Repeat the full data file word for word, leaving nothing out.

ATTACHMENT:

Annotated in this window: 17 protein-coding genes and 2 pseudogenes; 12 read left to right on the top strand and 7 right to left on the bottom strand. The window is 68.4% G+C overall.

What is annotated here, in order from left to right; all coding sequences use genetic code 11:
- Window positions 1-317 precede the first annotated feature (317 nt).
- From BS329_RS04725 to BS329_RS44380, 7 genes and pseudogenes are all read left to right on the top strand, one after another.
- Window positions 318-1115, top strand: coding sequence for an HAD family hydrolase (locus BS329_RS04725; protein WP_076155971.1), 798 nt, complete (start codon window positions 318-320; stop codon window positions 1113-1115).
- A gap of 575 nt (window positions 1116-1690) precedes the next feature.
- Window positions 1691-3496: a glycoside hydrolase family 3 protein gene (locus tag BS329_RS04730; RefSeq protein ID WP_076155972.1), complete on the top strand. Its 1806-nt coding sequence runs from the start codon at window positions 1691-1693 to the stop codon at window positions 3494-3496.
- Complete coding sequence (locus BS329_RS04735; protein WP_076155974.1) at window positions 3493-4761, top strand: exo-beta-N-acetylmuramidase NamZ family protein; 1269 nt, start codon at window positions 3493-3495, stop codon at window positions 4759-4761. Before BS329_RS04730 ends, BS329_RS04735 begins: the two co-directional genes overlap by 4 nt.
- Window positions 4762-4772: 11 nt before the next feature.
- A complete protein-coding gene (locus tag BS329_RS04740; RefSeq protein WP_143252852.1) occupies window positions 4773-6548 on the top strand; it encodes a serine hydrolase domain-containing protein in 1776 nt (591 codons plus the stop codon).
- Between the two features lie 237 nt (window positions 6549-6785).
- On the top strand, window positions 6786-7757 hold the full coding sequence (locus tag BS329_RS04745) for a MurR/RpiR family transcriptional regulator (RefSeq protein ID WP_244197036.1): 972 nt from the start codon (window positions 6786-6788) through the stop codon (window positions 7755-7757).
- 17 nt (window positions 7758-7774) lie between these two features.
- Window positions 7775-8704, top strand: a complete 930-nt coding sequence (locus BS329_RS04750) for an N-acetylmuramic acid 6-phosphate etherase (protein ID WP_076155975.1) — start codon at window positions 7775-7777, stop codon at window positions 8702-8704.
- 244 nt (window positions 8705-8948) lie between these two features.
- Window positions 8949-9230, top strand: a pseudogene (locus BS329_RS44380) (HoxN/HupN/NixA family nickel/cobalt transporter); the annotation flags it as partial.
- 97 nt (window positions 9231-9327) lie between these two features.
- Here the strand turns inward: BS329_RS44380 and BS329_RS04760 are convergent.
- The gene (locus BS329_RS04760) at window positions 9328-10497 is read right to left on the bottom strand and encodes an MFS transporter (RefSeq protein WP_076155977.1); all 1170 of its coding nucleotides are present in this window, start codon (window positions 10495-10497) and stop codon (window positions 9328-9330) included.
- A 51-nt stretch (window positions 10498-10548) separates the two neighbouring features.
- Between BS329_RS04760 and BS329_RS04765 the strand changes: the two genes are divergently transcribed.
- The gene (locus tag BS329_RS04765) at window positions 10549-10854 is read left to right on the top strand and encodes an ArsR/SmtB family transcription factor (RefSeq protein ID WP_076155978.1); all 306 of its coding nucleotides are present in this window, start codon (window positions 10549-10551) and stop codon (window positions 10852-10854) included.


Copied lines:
Annotated in this window: 17 protein-coding genes and 2 pseudogenes; 12 read left to right on the top strand and 7 right to left on the bottom strand. The window is 68.4% G+C overall.

What is annotated here, in order from left to right; all coding sequences use genetic code 11:
- Window positions 1-317 precede the first annotated feature (317 nt).
- From BS329_RS04725 to BS329_RS44380, 7 genes and pseudogenes are all read left to right on the top strand, one after another.
- Window positions 318-1115, top strand: coding sequence for an HAD family hydrolase (locus BS329_RS04725; protein WP_076155971.1), 798 nt, complete (start codon window positions 318-320; stop codon window positions 1113-1115).
- A gap of 575 nt (window positions 1116-1690) precedes the next feature.
- Window positions 1691-3496: a glycoside hydrolase family 3 protein gene (locus tag BS329_RS04730; RefSeq protein ID WP_076155972.1), complete on the top strand. Its 1806-nt coding sequence runs from the start codon at window positions 1691-1693 to the stop codon at window positions 3494-3496.
- Complete coding sequence (locus BS329_RS04735; protein WP_076155974.1) at window positions 3493-4761, top strand: exo-beta-N-acetylmuramidase NamZ family protein; 1269 nt, start codon at window positions 3493-3495, stop codon at window positions 4759-4761. Before BS329_RS04730 ends, BS329_RS04735 begins: the two co-directional genes overlap by 4 nt.
- Window positions 4762-4772: 11 nt before the next feature.
- A complete protein-coding gene (locus tag BS329_RS04740; RefSeq protein WP_143252852.1) occupies window positions 4773-6548 on the top strand; it encodes a serine hydrolase domain-containing protein in 1776 nt (591 codons plus the stop codon).
- Between the two features lie 237 nt (window positions 6549-6785).
- On the top strand, window positions 6786-7757 hold the full coding sequence (locus tag BS329_RS04745) for a MurR/RpiR family transcriptional regulator (RefSeq protein ID WP_244197036.1): 972 nt from the start codon (window positions 6786-6788) through the stop codon (window positions 7755-7757).
- 17 nt (window positions 7758-7774) lie between these two features.
- Window positions 7775-8704, top strand: a complete 930-nt coding sequence (locus BS329_RS04750) for an N-acetylmuramic acid 6-phosphate etherase (protein ID WP_076155975.1) — start codon at window positions 7775-7777, stop codon at window positions 8702-8704.
- 244 nt (window positions 8705-8948) lie between these two features.
- Window positions 8949-9230, top strand: a pseudogene (locus BS329_RS44380) (HoxN/HupN/NixA family nickel/cobalt transporter); the annotation flags it as partial.
- 97 nt (window positions 9231-9327) lie between these two features.
- Here the strand turns inward: BS329_RS44380 and BS329_RS04760 are convergent.
- The gene (locus BS329_RS04760) at window positions 9328-10497 is read right to left on the bottom strand and encodes an MFS transporter (RefSeq protein WP_076155977.1); all 1170 of its coding nucleotides are present in this window, start codon (window positions 10495-10497) and stop codon (window positions 9328-9330) included.
- A 51-nt stretch (window positions 10498-10548) separates the two neighbouring features.
- Between BS329_RS04760 and BS329_RS04765 the strand changes: the two genes are divergently transcribed.
- The gene (locus tag BS329_RS04765) at window positions 10549-10854 is read left to right on the top strand and encodes an ArsR/SmtB family transcription factor (RefSeq protein ID WP_076155978.1); all 306 of its coding nucleotides are present in this window, start codon (window positions 10549-10551) and stop codon (window positions 10852-10854) included.